Graham Norton, the Irish writer and comedian who is best known for his BBC talk show, is conflicted. As an entertainer, he is conscious of the fact unanimity is invariably boring. However, all his guests come from the arts, of whom 90 per cent are left wing – while the British public broadcaster is supposed to be impartial.
Interviewed by Jonathan Dean for The Sunday Times on September 18, Norton declared: “If I didn’t talk to people I do not like, my show might be quite underpopulated.” And he wondered as to whether he should be the “moral arbiter of the world who says who can be on TV or can’t”.
Like an overwhelming majority of his guests, Norton presents as a man of the left. However, he stands against the growing intolerance of the left intelligentsia in recognising that there are problems with what is called cancel culture.
What to do? Well, last month, controversial writer JK Rowling appeared on a radio version of the Graham Norton Show.
These days the writer of the hugely popular Harry Potter books is being traduced and censored for holding the once orthodox view that individuals born male should not attempt to hold a space once totally occupied by those born female.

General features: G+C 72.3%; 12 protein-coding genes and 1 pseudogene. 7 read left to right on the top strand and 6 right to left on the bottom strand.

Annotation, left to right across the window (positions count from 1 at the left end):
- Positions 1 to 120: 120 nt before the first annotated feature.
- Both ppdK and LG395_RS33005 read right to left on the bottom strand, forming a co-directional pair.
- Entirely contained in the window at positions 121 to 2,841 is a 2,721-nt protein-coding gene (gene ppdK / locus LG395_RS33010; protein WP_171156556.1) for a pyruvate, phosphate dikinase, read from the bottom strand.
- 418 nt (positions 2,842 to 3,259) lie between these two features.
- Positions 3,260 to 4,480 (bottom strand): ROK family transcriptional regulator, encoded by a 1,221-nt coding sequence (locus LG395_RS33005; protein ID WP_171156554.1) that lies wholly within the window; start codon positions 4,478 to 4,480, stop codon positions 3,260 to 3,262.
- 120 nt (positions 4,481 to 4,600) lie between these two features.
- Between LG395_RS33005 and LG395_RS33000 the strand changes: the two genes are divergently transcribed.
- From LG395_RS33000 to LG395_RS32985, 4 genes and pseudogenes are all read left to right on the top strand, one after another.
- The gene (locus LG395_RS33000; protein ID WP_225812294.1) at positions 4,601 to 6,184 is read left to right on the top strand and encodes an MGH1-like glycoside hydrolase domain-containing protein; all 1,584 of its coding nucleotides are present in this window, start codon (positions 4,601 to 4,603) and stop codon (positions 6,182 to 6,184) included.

On most political and social matters, Norton and Rowling would agree. However, on this issue he regards her views as “problematic”. Norton understood that “the easiest thing would be to not have her on” his show but “that didn’t seem right”. So he resolved the issue by focusing on Rowling’s new crime novel, The Ink Black Heart (written under the pseudonym Robert Galbraith). Some programs have even censored/cancelled her fiction as well as her opinions.
Norton finally came to the position that “we should talk to people that we disagree with”, adding: “I would not want to further cause any harm by having her on.” As it turned out, the interview took place without significant impact.
The likes of Rowling have reason to feel threatened for holding views – like author Salman Rushdie, albeit for different reasons. The former lives in Britain, the latter in the US. In Australia, cancel culture is a fact of life. But, for the most part, it takes expression by means of boycott rather than by physical intimidation.
It is a matter of fact that the various taxpayer-funded literary festivals are conservative-free zones, a bit like the ABC. That is, they are replete with panels on political and social issues where essentially everyone agrees with essentially everyone on essentially everything.
In my Media Watch Dog blog this year, I have documented how events such as the Adelaide, Sydney and Melbourne literary festivals have been effectively left-wing stacks that allowed for little, if any, disagreements on political or social matters.
It would seem that the fashion has moved into universities. Not only, as might be expected, at the student or academic levels but also within the executive.
Take the University of Sydney, where former ABC managing director Mark Scott is now vice-chancellor, for example.